Tags: home | renovation | housing | real estate

WSJ: Americans Pour Record Amounts of Money Into Home Improvements

WSJ: Americans Pour Record Amounts of Money Into Home Improvements
(Dreamstime)

By    |   Wednesday, 26 July 2017 09:29 AM

Americans are pouring record amounts of money into home improvements this year as a shortage of new single-family homes across the U.S. pushes up prices and keeps many buyers out of the market.

Spending on renovations is forecast to grow 6.8 percent from a year earlier to $316 billion in 2017, according to The Wall Street Journal, citing a study from Harvard University’s Joint Center for Housing Studies.

“The burst of renovations has been a boon for contractors as well as big home-improvement companies, which have enjoyed strong revenue growth even as most other retailers are struggling,” the newspaper reported. “It also reflects rising home prices and growing consumer confidence, as people are once again willing to invest in their homes, either through savings or by tapping home equity.”

Analysts polled by FactSet forecast that home improvement chain Lowe’s Cos. will post adjusted earnings on a per-share basis of $4.62 in its current fiscal year, up from $3.99 a year earlier. Home Depot Inc. is forecast to report earnings of $7.24 in its fiscal year, up from $6.45 a year prior.

The results would be the highest since 2004, according to FactSet data cited by the WSJ.

“We turn away as much work as we do,” Bill Halliday, owner of Home Improvements of Vero Beach, in Florida, told the newspaper. “It used to be you could call me and I could get somebody to you in a couple of days. Now I can get somebody to you in four or five weeks.”

U.S. home prices reached a new high in May for the sixth straight month, raising fears of another housing bubble roughly a decade after a previous one burst, the Associated Press reported.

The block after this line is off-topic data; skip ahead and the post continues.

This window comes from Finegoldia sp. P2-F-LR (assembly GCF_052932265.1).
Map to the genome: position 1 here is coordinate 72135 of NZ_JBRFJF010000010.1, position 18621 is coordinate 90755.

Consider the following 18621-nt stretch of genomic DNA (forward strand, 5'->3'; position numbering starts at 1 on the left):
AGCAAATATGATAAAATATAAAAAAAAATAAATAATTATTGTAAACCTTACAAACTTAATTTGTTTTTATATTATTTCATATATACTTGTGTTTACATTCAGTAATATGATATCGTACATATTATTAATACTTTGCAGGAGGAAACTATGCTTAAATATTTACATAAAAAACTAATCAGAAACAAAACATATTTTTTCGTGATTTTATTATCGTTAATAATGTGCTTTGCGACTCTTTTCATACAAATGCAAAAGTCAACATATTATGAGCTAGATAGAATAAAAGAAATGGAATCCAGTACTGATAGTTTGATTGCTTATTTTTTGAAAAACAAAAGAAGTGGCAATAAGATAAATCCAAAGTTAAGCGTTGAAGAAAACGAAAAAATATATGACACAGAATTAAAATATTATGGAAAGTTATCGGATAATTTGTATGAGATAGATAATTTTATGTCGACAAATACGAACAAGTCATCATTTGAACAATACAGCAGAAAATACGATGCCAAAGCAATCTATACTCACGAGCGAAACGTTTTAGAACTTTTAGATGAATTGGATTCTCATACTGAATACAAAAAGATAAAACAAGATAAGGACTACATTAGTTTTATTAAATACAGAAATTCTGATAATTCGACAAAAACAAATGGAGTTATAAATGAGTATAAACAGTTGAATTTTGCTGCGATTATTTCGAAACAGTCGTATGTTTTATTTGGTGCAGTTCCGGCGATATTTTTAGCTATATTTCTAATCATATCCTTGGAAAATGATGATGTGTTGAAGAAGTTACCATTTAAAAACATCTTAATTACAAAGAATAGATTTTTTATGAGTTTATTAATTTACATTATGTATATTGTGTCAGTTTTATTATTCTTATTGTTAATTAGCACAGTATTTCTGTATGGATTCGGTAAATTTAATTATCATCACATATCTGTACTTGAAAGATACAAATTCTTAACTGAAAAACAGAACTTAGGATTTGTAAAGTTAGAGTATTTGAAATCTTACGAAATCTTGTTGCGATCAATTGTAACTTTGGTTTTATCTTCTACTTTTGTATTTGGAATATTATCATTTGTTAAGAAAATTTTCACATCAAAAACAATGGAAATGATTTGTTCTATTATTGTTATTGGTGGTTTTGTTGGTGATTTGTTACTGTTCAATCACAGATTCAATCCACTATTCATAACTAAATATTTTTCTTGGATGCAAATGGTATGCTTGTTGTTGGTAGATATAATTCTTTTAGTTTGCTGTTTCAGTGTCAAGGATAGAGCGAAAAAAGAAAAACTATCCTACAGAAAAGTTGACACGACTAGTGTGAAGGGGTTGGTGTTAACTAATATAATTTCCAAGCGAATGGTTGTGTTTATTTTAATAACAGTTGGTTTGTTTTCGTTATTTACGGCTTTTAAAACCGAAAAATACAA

The Standard & Poor's CoreLogic national home price index gained 5.6 percent in May. That’s 3.2 percent higher than the July 2006 peak before the subprime bubble collapsed, triggering the worst economic collapse since the Great Depression.

Some analysts downplay the notion of a new bubble, and the unrelenting price increases may already be cooling sales. Other aspects of the last decade's housing boom and bust, such as rapid sales increases and surging home building, aren't happening now.

"Sooner or later something will have to give," Svenja Gudell, chief economist at Zillow, told the AP. "Demand will fade, builders will begin delivering more new homes and/or more sellers will start coming out of the woodwork. But for the time being, expect this strong sellers' market to continue."

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Americans are pouring record amounts of money into home improvements this year as a shortage of new single-family homes across the U.S. pushes up prices and keeps many buyers out of the market.Spending on renovations is forecast to grow 6.8 percent from a year earlier to...
home, renovation, housing, real estate
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2017-29-26
Wednesday, 26 July 2017 09:29 AM
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